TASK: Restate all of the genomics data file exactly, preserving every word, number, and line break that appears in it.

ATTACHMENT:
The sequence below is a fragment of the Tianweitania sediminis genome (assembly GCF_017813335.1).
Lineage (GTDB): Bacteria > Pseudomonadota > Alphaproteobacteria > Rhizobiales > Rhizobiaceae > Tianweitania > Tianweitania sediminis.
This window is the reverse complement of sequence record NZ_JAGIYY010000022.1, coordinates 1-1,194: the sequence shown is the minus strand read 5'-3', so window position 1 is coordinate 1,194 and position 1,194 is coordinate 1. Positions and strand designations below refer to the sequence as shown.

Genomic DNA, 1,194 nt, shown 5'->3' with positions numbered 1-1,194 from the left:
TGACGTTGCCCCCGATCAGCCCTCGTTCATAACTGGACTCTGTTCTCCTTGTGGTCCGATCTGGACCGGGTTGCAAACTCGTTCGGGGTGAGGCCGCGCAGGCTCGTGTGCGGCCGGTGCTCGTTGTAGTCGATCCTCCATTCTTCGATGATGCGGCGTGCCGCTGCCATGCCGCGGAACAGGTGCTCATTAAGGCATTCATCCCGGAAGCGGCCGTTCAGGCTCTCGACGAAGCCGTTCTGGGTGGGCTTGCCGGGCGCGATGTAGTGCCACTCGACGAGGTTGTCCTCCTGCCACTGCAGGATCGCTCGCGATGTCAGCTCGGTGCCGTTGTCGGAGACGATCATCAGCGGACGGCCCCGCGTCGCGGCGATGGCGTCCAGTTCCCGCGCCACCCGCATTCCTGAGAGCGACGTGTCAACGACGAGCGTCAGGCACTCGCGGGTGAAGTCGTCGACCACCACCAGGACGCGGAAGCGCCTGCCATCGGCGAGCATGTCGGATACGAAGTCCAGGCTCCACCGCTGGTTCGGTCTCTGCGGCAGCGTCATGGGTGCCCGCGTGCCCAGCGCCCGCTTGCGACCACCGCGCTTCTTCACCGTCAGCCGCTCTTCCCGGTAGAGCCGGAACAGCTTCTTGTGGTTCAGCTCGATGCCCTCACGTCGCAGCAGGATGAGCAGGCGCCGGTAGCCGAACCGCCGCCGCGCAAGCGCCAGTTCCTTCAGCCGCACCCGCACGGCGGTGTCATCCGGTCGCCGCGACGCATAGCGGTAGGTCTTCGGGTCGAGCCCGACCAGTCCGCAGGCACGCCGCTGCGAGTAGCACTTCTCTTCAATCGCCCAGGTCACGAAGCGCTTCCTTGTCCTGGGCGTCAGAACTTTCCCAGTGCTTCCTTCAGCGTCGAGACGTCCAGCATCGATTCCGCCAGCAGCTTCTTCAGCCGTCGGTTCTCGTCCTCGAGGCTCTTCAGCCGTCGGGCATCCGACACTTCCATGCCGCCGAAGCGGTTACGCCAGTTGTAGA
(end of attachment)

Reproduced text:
The sequence below is a fragment of the Tianweitania sediminis genome (assembly GCF_017813335.1).
Lineage (GTDB): Bacteria > Pseudomonadota > Alphaproteobacteria > Rhizobiales > Rhizobiaceae > Tianweitania > Tianweitania sediminis.
This window is the reverse complement of sequence record NZ_JAGIYY010000022.1, coordinates 1-1,194: the sequence shown is the minus strand read 5'-3', so window position 1 is coordinate 1,194 and position 1,194 is coordinate 1. Positions and strand designations below refer to the sequence as shown.

Genomic DNA, 1,194 nt, shown 5'->3' with positions numbered 1-1,194 from the left:
TGACGTTGCCCCCGATCAGCCCTCGTTCATAACTGGACTCTGTTCTCCTTGTGGTCCGATCTGGACCGGGTTGCAAACTCGTTCGGGGTGAGGCCGCGCAGGCTCGTGTGCGGCCGGTGCTCGTTGTAGTCGATCCTCCATTCTTCGATGATGCGGCGTGCCGCTGCCATGCCGCGGAACAGGTGCTCATTAAGGCATTCATCCCGGAAGCGGCCGTTCAGGCTCTCGACGAAGCCGTTCTGGGTGGGCTTGCCGGGCGCGATGTAGTGCCACTCGACGAGGTTGTCCTCCTGCCACTGCAGGATCGCTCGCGATGTCAGCTCGGTGCCGTTGTCGGAGACGATCATCAGCGGACGGCCCCGCGTCGCGGCGATGGCGTCCAGTTCCCGCGCCACCCGCATTCCTGAGAGCGACGTGTCAACGACGAGCGTCAGGCACTCGCGGGTGAAGTCGTCGACCACCACCAGGACGCGGAAGCGCCTGCCATCGGCGAGCATGTCGGATACGAAGTCCAGGCTCCACCGCTGGTTCGGTCTCTGCGGCAGCGTCATGGGTGCCCGCGTGCCCAGCGCCCGCTTGCGACCACCGCGCTTCTTCACCGTCAGCCGCTCTTCCCGGTAGAGCCGGAACAGCTTCTTGTGGTTCAGCTCGATGCCCTCACGTCGCAGCAGGATGAGCAGGCGCCGGTAGCCGAACCGCCGCCGCGCAAGCGCCAGTTCCTTCAGCCGCACCCGCACGGCGGTGTCATCCGGTCGCCGCGACGCATAGCGGTAGGTCTTCGGGTCGAGCCCGACCAGTCCGCAGGCACGCCGCTGCGAGTAGCACTTCTCTTCAATCGCCCAGGTCACGAAGCGCTTCCTTGTCCTGGGCGTCAGAACTTTCCCAGTGCTTCCTTCAGCGTCGAGACGTCCAGCATCGATTCCGCCAGCAGCTTCTTCAGCCGTCGGTTCTCGTCCTCGAGGCTCTTCAGCCGTCGGGCATCCGACACTTCCATGCCGCCGAAGCGGTTACGCCAGTTGTAGA